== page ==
The ACLU in Virginia has launched what is believed to be the first legal challenge in the country against police for storing vast amounts of personal data obtained by scanning car license plates.
The Virginia branch of the civil liberties group is seeking to stop the police department in Fairfax County, just outside Washington DC, from storing the details of hundreds of thousands of vehicle license plates which it argues is an unacceptable invasion of privacy. The lawsuit says that the data, which includes the date, time and location of each vehicle scanned, is held for up to a year even though most of the individuals caught up in the data grab are suspected of no criminal activity.
Concern about the practice of law enforcers indiscriminately scraping and storing data from vehicles using so-called license plate readers (LPRs) has grown steadily in recent months. Research by the ACLU nationally has shown that millions of Americans are now subject to such surveillance, the fear being that the information can be used to build up intrusive profiles on individuals and their behavior.
Earlier this year it was revealed that the Drug Enforcement Administration, in collaboration with another federal agency, had planned to use the automatic technology for surveillance of people attending public gun shows.
“Every time the government holds large amounts of personal information about individual people, there’s a potential for misuse. We’re very concerned about large databases being compiled that allow the movements to be tracked of ordinary Virginians,” said Rebecca Glenberg, legal director of the ACLU of Virginia.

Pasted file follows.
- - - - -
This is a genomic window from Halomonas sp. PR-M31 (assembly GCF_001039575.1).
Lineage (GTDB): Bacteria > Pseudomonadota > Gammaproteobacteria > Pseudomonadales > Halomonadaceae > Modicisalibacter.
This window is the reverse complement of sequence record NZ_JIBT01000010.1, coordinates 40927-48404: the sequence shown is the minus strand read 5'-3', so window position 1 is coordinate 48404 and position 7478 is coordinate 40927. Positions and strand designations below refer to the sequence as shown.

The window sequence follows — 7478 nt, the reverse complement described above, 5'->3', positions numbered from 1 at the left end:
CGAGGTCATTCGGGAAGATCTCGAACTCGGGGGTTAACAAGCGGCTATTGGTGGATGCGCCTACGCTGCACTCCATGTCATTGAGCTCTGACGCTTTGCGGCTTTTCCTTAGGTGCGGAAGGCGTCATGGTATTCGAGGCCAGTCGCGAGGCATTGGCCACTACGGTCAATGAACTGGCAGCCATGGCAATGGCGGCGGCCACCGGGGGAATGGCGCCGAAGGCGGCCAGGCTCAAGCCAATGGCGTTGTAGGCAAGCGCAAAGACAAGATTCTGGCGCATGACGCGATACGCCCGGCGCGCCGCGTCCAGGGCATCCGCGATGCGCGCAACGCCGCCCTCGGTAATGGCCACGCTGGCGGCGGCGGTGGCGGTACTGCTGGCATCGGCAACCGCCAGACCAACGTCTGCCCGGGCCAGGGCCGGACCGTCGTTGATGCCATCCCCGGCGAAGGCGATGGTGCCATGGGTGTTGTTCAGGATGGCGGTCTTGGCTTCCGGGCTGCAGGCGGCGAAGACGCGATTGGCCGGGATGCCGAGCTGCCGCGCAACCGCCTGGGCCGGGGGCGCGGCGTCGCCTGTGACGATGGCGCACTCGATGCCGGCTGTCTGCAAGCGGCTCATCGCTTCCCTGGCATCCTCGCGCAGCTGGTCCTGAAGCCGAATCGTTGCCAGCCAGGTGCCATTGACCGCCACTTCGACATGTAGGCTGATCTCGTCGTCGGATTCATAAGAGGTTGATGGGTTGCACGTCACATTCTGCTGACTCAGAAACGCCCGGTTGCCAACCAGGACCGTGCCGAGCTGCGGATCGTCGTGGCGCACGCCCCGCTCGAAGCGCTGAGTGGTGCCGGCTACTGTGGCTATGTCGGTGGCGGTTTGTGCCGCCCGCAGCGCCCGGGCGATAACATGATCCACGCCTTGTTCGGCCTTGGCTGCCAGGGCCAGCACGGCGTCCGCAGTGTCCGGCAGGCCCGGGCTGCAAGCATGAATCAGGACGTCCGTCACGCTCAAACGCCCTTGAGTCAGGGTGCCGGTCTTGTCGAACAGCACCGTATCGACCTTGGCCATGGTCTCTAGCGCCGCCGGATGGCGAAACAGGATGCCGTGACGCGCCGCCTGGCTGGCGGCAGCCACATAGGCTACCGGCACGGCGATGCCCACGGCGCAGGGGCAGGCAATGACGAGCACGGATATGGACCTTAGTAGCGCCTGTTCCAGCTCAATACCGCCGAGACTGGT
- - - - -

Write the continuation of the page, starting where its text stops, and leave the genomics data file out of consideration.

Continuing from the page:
Public records have shown that during the 2008 presidential election cycle, Virginia police used LPRs to monitor people attending rallies by Barack Obama and the Republican vice-presidential candidate Sarah Palin. They also tracked vehicles crossing the border between Virginia and Washington DC at the time of President Obama’s first inauguration.
Glenberg said: “In the abstract, license plate scanning may sound harmless, but many people would be alarmed to learn that law enforcement keeps whole lists of people engaging in specific political activities.”
Fairfax County did not immediately respond to a request for comment from the Guardian.
License plate readers are usually attached to police patrol cars or on fixed posts, and are capable of recording thousands of plates per minute. The federal government has encouraged the proliferation of the technology with grants dolled out by the department of homeland security and other agencies.
The overt reason for collecting the data – to which the ACLU does not object – is to compare number plates against a “hot list” of stolen vehicles and criminal suspects, including sex offenders and fugitives. What civil liberties groups do object to is the passive use of the data and its long-term storage, even where no criminal activity is involved.
In February 2013, the Virginia attorney general’s office released its legal opinion that data collected by LPRs should only be stored if it “specifically pertains to investigations and intelligence gathering relating to criminal activity”. On the back of that advice, the Virginia state police stopped using LPR technology and purged its databases of any information other than that prompted by active criminal investigations.
But individual police departments in counties across the state have continued passively to gather and store the data, prompting this week’s lawsuit which is seen as a test case in a relatively new area of the law. In the case of Fairfax County, the police department is party to a “memorandum of understanding” in which it shares all its license plate data with an unknown number of law enforcement agencies in the Washington DC area, thus compounding the privacy intrusions.